He, She & It is a structure composed of three distinct buildings for three spatial needs, located in New York, designed by Davidson Rafailidis.
The 1400 sf building houses a work space for a painter, a ceramist / silversmith, and a greenhouse. Each space offers an atmosphere which differs radically from the others. The distinct atmospheres of the spaces reflect not only their respective uses, but also, the predilections of the clients.
He is a painter. His studio is a white box. There are no window in his work space; it is exclusively top-lit, offering even and indirect, natural light, and maximizing the wall surface area for painting.
She is a ceramist and a silversmith. Her work space has a dedicated area for the messy, wet ceramic work and the delicate jewelry-making. Her space offers large windows with generous views and dramatic lighting, ranging from dimly-lit areas to very bright desk areas. Her studio is lined entirely with soft, soaped, maple, preserving its intense, raw wood smell.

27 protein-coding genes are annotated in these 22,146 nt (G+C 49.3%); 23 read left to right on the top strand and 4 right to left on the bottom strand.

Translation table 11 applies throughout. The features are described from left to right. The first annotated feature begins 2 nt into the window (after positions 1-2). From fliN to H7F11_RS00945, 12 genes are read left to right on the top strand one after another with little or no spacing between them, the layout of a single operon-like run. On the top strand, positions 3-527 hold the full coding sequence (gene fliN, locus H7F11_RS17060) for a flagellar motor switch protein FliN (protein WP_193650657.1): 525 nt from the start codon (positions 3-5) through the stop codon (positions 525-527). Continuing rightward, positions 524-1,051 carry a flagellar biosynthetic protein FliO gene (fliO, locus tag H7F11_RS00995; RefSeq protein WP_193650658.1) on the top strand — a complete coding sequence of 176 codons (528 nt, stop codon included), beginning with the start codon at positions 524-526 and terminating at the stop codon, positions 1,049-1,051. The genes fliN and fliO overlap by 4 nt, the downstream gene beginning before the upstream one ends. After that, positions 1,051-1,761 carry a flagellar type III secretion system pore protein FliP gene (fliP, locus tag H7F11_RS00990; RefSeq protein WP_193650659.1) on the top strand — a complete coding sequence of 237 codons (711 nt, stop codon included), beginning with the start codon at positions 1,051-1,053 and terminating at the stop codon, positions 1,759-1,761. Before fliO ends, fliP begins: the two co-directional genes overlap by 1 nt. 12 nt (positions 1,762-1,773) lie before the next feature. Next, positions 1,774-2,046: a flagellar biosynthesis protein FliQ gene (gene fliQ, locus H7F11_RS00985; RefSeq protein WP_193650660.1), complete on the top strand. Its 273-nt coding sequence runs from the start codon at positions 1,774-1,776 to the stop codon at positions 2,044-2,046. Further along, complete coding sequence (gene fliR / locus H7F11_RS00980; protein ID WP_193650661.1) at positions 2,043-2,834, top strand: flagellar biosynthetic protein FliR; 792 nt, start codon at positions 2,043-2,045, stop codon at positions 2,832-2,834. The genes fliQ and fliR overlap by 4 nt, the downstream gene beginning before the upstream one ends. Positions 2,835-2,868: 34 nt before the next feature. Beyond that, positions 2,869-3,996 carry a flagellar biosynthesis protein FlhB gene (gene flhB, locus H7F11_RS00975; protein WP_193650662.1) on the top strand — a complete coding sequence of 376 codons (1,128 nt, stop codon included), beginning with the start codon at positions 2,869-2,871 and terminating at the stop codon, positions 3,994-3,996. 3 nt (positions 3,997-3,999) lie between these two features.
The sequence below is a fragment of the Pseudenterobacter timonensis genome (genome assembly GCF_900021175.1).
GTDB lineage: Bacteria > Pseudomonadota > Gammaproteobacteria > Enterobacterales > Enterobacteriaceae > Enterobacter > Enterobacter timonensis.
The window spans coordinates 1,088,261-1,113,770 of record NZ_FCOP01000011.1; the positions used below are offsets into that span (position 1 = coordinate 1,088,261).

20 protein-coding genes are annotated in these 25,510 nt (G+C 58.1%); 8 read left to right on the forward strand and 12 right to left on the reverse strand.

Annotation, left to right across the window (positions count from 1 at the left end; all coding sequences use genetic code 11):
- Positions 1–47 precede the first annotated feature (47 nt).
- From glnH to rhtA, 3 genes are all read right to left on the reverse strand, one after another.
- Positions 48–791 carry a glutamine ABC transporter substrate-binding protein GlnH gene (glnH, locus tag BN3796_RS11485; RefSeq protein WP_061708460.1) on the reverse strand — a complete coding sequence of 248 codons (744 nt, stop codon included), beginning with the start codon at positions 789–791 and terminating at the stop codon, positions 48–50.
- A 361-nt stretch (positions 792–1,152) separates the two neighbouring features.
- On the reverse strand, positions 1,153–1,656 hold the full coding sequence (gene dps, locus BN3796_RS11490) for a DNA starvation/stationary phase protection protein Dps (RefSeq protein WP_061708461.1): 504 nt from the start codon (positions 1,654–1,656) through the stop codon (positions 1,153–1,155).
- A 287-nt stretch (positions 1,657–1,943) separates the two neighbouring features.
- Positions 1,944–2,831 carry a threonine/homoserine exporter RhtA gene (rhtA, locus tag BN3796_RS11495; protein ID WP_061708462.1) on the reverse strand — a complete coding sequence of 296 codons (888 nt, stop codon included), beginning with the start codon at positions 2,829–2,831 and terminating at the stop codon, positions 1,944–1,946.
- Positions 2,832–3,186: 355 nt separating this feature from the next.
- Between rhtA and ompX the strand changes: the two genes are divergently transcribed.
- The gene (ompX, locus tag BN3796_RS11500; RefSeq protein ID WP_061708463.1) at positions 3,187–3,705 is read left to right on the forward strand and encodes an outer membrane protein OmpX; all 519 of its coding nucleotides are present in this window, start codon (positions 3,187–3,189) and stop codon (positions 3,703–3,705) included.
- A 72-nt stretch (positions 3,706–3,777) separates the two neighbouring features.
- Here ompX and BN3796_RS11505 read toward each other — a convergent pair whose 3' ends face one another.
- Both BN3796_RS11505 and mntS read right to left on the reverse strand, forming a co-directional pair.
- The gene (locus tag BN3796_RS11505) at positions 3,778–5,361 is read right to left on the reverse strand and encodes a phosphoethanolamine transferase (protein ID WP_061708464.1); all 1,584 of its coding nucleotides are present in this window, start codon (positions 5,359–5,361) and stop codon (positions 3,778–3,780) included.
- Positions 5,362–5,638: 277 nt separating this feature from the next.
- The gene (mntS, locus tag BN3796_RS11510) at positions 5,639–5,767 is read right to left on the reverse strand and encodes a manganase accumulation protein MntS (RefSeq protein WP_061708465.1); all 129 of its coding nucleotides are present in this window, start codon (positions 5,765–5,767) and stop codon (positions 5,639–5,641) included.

It (they) consists of seedlings in spring and plants in winter — clients with a very simple wish for maximum light and year-round above-freezing temperatures. The polycarbonate shell is translucent, offering a zone of almost-outdoor space to the two other work spaces, without any direct views.
The spaces are grouped to form a cluster of three mono-pitched sheds. At the wall surfaces where these distinct sheds connect, the walls are completely removed up to a height of 6' 8". The remaining ridge wall segments above act as structural trusses to span the openings freely, making the structure seem to hover over the open ground floor. Whereas He, She & It appear as independent, materially distinct volumes, structurally and climatically they depend on one another. Folding-sliding doors enable the users to either divide the space into three rooms, or open the plan entirely.